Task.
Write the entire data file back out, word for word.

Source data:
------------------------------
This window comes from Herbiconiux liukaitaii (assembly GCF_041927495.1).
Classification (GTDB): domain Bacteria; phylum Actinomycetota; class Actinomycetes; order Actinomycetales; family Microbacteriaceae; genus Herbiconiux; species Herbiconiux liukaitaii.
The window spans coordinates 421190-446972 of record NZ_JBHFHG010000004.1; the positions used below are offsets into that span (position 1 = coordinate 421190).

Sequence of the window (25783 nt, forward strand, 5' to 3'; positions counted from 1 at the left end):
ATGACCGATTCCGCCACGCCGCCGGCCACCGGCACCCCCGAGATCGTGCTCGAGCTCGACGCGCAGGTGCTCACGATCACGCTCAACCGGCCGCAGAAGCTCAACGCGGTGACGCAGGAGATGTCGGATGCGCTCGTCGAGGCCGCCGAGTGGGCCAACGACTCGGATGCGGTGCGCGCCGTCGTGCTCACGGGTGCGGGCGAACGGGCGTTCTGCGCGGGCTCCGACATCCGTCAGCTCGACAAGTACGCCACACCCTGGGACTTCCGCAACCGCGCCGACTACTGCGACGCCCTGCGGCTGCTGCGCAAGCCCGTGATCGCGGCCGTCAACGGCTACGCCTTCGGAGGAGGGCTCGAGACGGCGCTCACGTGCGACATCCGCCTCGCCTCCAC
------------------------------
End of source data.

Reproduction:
This window comes from Herbiconiux liukaitaii (assembly GCF_041927495.1).
Classification (GTDB): domain Bacteria; phylum Actinomycetota; class Actinomycetes; order Actinomycetales; family Microbacteriaceae; genus Herbiconiux; species Herbiconiux liukaitaii.
The window spans coordinates 421190-446972 of record NZ_JBHFHG010000004.1; the positions used below are offsets into that span (position 1 = coordinate 421190).

Sequence of the window (25783 nt, forward strand, 5' to 3'; positions counted from 1 at the left end):
ATGACCGATTCCGCCACGCCGCCGGCCACCGGCACCCCCGAGATCGTGCTCGAGCTCGACGCGCAGGTGCTCACGATCACGCTCAACCGGCCGCAGAAGCTCAACGCGGTGACGCAGGAGATGTCGGATGCGCTCGTCGAGGCCGCCGAGTGGGCCAACGACTCGGATGCGGTGCGCGCCGTCGTGCTCACGGGTGCGGGCGAACGGGCGTTCTGCGCGGGCTCCGACATCCGTCAGCTCGACAAGTACGCCACACCCTGGGACTTCCGCAACCGCGCCGACTACTGCGACGCCCTGCGGCTGCTGCGCAAGCCCGTGATCGCGGCCGTCAACGGCTACGCCTTCGGAGGAGGGCTCGAGACGGCGCTCACGTGCGACATCCGCCTCGCCTCCAC